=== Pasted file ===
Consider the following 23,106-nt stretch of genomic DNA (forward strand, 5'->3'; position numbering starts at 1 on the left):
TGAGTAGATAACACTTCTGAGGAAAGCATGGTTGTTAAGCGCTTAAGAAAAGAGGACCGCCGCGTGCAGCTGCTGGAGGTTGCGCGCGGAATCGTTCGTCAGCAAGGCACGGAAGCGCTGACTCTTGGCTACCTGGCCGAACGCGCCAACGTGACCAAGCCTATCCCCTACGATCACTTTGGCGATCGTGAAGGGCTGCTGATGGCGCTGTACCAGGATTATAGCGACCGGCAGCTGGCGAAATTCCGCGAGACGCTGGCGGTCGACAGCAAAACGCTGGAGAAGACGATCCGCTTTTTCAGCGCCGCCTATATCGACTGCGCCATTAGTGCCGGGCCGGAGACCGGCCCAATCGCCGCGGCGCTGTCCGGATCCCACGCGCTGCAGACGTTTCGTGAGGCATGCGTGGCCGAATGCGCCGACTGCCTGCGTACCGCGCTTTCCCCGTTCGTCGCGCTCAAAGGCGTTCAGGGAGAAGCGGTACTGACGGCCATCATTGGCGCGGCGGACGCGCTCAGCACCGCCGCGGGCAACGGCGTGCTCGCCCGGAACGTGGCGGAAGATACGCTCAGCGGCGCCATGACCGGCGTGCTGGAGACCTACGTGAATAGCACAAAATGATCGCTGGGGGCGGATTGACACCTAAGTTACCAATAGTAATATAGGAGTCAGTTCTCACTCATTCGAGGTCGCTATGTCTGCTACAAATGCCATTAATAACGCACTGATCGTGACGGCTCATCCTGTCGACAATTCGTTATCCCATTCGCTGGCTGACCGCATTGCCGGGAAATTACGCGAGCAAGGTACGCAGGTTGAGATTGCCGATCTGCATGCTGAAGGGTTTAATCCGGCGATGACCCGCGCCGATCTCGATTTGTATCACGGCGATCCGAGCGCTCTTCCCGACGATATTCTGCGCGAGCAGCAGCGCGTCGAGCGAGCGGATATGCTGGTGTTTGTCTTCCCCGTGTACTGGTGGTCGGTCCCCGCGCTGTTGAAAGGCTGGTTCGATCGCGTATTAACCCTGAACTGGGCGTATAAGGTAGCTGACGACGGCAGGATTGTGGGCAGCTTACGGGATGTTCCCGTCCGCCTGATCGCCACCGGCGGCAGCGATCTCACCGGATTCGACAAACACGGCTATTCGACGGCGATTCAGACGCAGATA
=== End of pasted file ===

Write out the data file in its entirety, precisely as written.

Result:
Consider the following 23,106-nt stretch of genomic DNA (forward strand, 5'->3'; position numbering starts at 1 on the left):
TGAGTAGATAACACTTCTGAGGAAAGCATGGTTGTTAAGCGCTTAAGAAAAGAGGACCGCCGCGTGCAGCTGCTGGAGGTTGCGCGCGGAATCGTTCGTCAGCAAGGCACGGAAGCGCTGACTCTTGGCTACCTGGCCGAACGCGCCAACGTGACCAAGCCTATCCCCTACGATCACTTTGGCGATCGTGAAGGGCTGCTGATGGCGCTGTACCAGGATTATAGCGACCGGCAGCTGGCGAAATTCCGCGAGACGCTGGCGGTCGACAGCAAAACGCTGGAGAAGACGATCCGCTTTTTCAGCGCCGCCTATATCGACTGCGCCATTAGTGCCGGGCCGGAGACCGGCCCAATCGCCGCGGCGCTGTCCGGATCCCACGCGCTGCAGACGTTTCGTGAGGCATGCGTGGCCGAATGCGCCGACTGCCTGCGTACCGCGCTTTCCCCGTTCGTCGCGCTCAAAGGCGTTCAGGGAGAAGCGGTACTGACGGCCATCATTGGCGCGGCGGACGCGCTCAGCACCGCCGCGGGCAACGGCGTGCTCGCCCGGAACGTGGCGGAAGATACGCTCAGCGGCGCCATGACCGGCGTGCTGGAGACCTACGTGAATAGCACAAAATGATCGCTGGGGGCGGATTGACACCTAAGTTACCAATAGTAATATAGGAGTCAGTTCTCACTCATTCGAGGTCGCTATGTCTGCTACAAATGCCATTAATAACGCACTGATCGTGACGGCTCATCCTGTCGACAATTCGTTATCCCATTCGCTGGCTGACCGCATTGCCGGGAAATTACGCGAGCAAGGTACGCAGGTTGAGATTGCCGATCTGCATGCTGAAGGGTTTAATCCGGCGATGACCCGCGCCGATCTCGATTTGTATCACGGCGATCCGAGCGCTCTTCCCGACGATATTCTGCGCGAGCAGCAGCGCGTCGAGCGAGCGGATATGCTGGTGTTTGTCTTCCCCGTGTACTGGTGGTCGGTCCCCGCGCTGTTGAAAGGCTGGTTCGATCGCGTATTAACCCTGAACTGGGCGTATAAGGTAGCTGACGACGGCAGGATTGTGGGCAGCTTACGGGATGTTCCCGTCCGCCTGATCGCCACCGGCGGCAGCGATCTCACCGGATTCGACAAACACGGCTATTCGACGGCGATTCAGACGCAGATA